Update on project progress

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Screenshot of Teams meeting with some of the partners showing

The Biokarelia partners gathered together via Teams to go through the progress and finalize the common plans for 2022.


The Biokarelia project will continue until the end of October 2022


 Due to Covid-19 pandemic the Biokarelia project has had some challenges in reaching its goals in the original schedule. Due to this, extension for the project was applied. The extended implementation time will allow the partners to deliver all the outputs.

 However, regardless of the continuing pandemic during 2021, many underlying (not so visible) project actions have progressed.

 Last year the lead partner Natural Resources Institute Finland collected forest fire data from Russian and Finnish side, assembled it to a common data base and looked into how the data could be made comparable. On the Russian side the data has been in a paper form. The Forest Research Institute of the Karelian Research Centre continued to digitize these paper records of historical forest fires on Russian side last year. The aim has been to cover timescale from the 1990's to 2021. Kostamuksha Strict Nature Reserve took part in finding the data from archives. This year an analysis of the data (i.e. spatial patterns and grouping in space by type of the fires) will be done and it will aid at creating the fire forecasting model.

Natural Resources Institute Finland also bought new laser scanning device. The accuracy of it is quite remarkable, as 500 points/m2 can be reached with it. "It's practically a microscope for forest research" tells the project leader Evgeny Lopatin. The device can be placed on a drone, a car or even a back bag. The device was tested in different environments to calibrate it and the research plots established in the project also last year were visited and scanned with the laser scanner. "With laser scanning you get direct measurements and can create a digital twin of a forest" says Lopatin. This technology allows detection of deadwood and the location of the deadwood combined with the data from multispectral cameras (also used in the project) allows to detect the present moisture and temperature of the dead tree trunk. This is relevant to one of the main aims of the project which is to develop a forecasting model forest fire.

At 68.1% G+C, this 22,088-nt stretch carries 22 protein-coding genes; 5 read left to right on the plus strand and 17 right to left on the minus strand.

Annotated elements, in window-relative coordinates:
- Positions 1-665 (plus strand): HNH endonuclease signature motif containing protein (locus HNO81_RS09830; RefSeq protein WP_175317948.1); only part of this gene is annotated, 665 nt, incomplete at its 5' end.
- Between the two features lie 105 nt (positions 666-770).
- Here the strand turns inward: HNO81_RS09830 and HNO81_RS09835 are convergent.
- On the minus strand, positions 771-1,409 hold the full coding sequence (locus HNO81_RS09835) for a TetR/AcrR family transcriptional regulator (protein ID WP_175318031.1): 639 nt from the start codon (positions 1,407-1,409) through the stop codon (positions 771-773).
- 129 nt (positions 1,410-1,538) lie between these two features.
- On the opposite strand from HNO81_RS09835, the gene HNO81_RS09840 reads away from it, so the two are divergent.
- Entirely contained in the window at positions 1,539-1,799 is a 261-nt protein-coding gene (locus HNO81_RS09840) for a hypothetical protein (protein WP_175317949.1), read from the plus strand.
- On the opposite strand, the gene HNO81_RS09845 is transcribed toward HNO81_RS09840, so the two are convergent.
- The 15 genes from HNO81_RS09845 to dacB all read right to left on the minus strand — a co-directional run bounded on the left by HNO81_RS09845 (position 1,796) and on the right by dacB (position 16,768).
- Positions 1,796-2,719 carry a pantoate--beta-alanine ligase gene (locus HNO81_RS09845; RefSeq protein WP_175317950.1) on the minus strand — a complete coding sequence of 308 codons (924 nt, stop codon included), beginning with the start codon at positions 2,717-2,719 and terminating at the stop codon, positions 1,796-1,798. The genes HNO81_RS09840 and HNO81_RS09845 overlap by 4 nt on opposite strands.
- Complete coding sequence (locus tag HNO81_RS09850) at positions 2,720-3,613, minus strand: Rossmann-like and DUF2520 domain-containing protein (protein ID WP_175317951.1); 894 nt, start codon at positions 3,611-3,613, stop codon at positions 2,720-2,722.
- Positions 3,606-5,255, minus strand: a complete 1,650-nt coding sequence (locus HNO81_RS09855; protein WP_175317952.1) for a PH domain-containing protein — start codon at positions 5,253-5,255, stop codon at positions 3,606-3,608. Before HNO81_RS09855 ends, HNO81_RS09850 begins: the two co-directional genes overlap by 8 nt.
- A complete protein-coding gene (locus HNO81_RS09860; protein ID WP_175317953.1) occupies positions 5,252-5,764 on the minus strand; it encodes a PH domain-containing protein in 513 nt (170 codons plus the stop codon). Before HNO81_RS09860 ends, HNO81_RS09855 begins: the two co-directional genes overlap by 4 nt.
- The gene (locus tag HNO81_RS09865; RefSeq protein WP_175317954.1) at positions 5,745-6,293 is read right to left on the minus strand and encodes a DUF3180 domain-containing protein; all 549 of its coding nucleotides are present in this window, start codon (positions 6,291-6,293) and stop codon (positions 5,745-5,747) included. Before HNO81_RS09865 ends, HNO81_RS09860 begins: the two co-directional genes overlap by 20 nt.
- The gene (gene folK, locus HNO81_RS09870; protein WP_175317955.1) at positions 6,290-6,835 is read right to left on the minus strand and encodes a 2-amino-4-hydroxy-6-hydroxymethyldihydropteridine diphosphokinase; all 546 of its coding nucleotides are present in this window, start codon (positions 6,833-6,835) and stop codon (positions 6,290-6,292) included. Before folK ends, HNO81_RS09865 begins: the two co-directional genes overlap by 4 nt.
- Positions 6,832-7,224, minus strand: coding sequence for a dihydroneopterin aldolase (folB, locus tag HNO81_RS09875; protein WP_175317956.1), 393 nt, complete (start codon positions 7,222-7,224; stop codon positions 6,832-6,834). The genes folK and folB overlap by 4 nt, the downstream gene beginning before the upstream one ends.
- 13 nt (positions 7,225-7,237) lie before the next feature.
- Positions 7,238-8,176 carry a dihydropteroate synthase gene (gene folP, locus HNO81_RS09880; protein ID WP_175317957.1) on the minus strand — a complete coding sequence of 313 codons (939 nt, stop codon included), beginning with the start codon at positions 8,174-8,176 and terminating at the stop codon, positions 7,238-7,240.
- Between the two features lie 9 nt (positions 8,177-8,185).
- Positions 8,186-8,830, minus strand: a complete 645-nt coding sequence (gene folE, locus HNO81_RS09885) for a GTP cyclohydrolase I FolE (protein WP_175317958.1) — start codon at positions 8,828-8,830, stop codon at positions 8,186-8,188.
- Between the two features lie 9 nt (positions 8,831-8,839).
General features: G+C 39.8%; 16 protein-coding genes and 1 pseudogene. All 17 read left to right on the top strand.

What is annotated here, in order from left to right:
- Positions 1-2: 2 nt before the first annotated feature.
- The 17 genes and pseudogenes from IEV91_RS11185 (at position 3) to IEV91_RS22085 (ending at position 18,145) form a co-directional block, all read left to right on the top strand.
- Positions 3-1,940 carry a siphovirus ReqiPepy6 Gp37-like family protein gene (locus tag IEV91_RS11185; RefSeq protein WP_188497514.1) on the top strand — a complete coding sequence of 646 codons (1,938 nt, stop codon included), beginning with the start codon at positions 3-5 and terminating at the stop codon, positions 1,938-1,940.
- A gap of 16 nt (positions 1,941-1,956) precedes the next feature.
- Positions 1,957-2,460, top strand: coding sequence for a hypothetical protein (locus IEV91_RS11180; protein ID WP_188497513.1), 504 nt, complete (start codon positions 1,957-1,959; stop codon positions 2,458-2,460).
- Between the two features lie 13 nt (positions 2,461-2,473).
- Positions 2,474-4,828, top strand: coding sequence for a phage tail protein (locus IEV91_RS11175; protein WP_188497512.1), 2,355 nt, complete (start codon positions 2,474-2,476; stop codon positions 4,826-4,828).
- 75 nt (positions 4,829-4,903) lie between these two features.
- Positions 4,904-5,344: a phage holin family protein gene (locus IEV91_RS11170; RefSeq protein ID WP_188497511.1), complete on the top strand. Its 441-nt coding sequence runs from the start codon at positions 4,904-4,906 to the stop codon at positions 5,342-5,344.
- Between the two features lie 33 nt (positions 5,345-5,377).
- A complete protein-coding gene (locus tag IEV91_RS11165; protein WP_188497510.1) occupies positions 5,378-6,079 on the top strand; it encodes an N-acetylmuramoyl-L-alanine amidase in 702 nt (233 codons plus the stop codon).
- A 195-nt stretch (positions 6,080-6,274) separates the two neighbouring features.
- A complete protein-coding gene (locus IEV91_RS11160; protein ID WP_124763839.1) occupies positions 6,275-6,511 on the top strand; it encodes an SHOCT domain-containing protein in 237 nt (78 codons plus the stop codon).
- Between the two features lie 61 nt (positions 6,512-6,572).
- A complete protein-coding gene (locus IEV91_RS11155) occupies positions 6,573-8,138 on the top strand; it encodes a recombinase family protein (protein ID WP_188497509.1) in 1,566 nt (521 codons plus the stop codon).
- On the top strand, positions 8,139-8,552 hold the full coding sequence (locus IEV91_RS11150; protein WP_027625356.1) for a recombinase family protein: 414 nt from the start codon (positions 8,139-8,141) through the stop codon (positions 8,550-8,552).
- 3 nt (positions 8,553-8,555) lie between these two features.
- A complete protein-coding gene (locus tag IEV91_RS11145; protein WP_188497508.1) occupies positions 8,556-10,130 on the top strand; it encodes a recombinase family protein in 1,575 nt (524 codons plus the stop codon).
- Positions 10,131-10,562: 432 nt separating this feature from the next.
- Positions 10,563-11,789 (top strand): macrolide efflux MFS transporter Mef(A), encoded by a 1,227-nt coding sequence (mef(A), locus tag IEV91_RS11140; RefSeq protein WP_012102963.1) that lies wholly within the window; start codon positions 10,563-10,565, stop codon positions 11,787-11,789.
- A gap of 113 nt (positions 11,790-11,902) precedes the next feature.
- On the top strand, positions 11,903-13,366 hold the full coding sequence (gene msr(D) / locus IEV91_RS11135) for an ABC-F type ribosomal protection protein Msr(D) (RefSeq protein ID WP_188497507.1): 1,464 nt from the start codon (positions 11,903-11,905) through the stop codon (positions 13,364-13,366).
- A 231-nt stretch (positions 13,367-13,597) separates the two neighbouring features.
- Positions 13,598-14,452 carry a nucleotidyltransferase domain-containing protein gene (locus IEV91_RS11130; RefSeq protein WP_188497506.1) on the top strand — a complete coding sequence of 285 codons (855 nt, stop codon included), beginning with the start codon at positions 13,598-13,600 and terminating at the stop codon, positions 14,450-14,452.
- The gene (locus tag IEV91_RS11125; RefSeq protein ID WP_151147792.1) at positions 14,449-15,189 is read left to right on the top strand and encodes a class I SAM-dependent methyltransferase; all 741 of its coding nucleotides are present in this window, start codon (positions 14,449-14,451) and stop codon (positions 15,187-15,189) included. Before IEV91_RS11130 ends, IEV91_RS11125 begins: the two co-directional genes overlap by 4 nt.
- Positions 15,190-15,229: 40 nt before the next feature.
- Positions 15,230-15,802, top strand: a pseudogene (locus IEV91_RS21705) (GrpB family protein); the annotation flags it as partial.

View of ProMs platform showing the fire type and history data from Russian side.

The data collected by other partners and now in digital form was last year published in the ProMs by Arbonaut Oy Ltd.  Arbonaut ProMS (Project Management System) is a platform that can be used for hosting various kinds of geospatial information. Arbonaut also added fuel load data in the platform. The tool shows fuel paths, canopy fuel load and ignition sensitivity helping to estimate where a forest fire may cross the border and aid in managing those fires. Currently, Arbonaut is focusing on analyzing canopy loss from Sentinel images. This is relevant, as harvesting creates grasslands that can have increased fire risk. Thus, the intensity of forest management will be connected with fire risk.

Centre for Economic Development, Transport and The Environment for North Karelia focused last year on meeting biodiversity experts to build a network. That will continue this year and a new project planner Philippe Fayt will mainly focus on this action as well as preparing the webinars and workshop that is coming in the autumn 2022.

In the coming spring more information on the action and results of the project will be shared in webinars. The coming webinars will continue the webinar series of Biokarelia project (see recordings of the previous presentations in YouTube). The next webinar will take place 16th of March and focus on Available tools for assessing forest habitats, estimating fire risks, and forecasting future changes. Register and see the programme in Webropol.